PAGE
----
TEXT-Fitch: counterparty limits to challenge concentration, liquidity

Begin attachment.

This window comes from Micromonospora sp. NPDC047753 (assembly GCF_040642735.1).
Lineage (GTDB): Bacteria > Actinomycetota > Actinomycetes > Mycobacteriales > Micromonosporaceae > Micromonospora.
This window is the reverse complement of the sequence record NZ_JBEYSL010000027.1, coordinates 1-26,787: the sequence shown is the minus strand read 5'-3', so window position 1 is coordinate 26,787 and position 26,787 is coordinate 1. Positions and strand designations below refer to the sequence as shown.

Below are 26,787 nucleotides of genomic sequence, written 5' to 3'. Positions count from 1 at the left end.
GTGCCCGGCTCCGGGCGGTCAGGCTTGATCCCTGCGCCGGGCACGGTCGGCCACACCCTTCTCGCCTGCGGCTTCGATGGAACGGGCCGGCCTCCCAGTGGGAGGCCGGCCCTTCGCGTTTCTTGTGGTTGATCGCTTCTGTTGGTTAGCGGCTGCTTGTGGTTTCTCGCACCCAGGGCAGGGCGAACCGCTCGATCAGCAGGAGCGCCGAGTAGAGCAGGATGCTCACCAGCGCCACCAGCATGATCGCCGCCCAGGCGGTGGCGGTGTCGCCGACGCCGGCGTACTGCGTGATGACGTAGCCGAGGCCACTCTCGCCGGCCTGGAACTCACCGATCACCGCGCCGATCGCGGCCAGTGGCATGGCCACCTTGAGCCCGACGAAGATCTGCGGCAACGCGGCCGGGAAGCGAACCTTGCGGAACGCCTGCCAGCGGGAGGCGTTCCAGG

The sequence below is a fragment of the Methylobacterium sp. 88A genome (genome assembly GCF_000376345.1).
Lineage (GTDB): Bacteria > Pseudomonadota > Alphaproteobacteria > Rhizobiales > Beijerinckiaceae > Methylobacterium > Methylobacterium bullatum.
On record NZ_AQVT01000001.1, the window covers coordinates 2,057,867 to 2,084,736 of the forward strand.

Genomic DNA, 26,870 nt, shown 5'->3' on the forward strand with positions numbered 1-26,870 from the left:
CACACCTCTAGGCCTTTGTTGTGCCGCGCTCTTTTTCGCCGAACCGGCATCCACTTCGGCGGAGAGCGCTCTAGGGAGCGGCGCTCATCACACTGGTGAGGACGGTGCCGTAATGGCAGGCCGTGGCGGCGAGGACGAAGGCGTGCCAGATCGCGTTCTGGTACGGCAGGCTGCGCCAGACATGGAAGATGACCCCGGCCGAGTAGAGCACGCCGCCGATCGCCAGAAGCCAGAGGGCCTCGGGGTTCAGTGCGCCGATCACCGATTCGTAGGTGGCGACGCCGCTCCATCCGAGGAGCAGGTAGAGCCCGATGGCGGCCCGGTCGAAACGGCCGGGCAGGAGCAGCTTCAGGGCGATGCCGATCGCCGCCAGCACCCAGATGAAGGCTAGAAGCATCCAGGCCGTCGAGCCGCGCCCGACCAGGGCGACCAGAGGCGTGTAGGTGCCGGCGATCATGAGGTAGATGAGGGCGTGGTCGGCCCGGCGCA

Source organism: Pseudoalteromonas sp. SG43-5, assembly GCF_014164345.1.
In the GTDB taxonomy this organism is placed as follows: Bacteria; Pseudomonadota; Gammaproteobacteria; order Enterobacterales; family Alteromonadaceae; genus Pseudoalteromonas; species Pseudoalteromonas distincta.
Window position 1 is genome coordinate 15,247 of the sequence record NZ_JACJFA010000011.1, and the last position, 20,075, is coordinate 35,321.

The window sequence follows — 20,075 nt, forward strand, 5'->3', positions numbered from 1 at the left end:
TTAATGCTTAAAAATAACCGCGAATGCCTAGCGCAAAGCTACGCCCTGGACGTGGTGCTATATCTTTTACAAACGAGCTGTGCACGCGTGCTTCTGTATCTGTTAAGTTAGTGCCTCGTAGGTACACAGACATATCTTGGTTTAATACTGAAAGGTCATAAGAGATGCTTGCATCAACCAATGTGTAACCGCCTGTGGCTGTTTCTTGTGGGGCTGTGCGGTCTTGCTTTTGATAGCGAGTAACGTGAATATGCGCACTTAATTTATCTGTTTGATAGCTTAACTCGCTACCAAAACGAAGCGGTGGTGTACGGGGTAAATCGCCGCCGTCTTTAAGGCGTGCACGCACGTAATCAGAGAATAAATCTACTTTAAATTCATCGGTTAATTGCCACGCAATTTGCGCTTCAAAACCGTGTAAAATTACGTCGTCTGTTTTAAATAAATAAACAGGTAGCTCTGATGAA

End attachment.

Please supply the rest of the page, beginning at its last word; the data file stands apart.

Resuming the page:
May 4 - The Federal Reserve's "Enhanced Prudential Standards and Early Remediation Requirements for Covered Companies" proposal attempts to address interconnectedness between U.S. financial firms and their impact on financial stability, specifically highlighting single-counterparty exposure limits. Fitch Ratings believes the proposal is conceptually a good one, but questions surrounding implementation make it challenging to gauge the potential impact. We believe that if the rule is implemented over time and risk can be diversified to multiple other counterparties, it could achieve its intent to reduce interconnectedness. However, given the current concentration of activity among the largest systemically important financial institutions (SIFIs), particularly in derivatives and other market-making activities, it will be difficult to realize. In addition, at some point, we expect that central clearing parties, such as exchanges and clearinghouses, may be designated SIFIs, but are unlikely to approach the $500 billion threshold. We have concerns that the move to central clearing, while theoretically a good one, will shift systemic risk to these parties and the less restrictive limits will apply. The proposed rule suggests that SIFIs with more than $500 billion in consolidated assets should have their counterparty exposure to other large SIFIs limited to a maximum of 10% of counterparty capital stock and surplus. Under Dodd-Frank, the cap is 25%, but the Federal Reserve has the authority to reduce the counterparty exposure limit to mitigate risks to financial stability. The 25% limit applies to other single-counterparty exposures. In its proposal, the Fed notes that counterparty concentrations, particularly between the largest financial institutions, contributed to the interconnectedness of the financial system and heightened risk to the U.S. and global financial system. The more restrictive counterparty limit between large SIFIs (over $500 billion in assets) is designed to prevent an unraveling of the financial system in the future should one of the large banks collapse. We believe while the proposed rule would add regulatory burden to the banks, it would also and perhaps more importantly call for a challenging deciphering of how a 10% limit would impact volumes, business profit, and what portion would be related to client facilitation. In addition, the rule calls for compliance one year after standards are finalized that could be disruptive to market liquidity as it leaves little times for the firms and the system to adjust to these changes. Additional information is available on www.fitchratings.com. The above article originally appeared as a post on the Fitch Wire credit market commentary page. The original article, which may include hyperlinks to companies and current ratings, can be accessed at www.fitchratings.com. All opinions expressed are those of Fitch Ratings.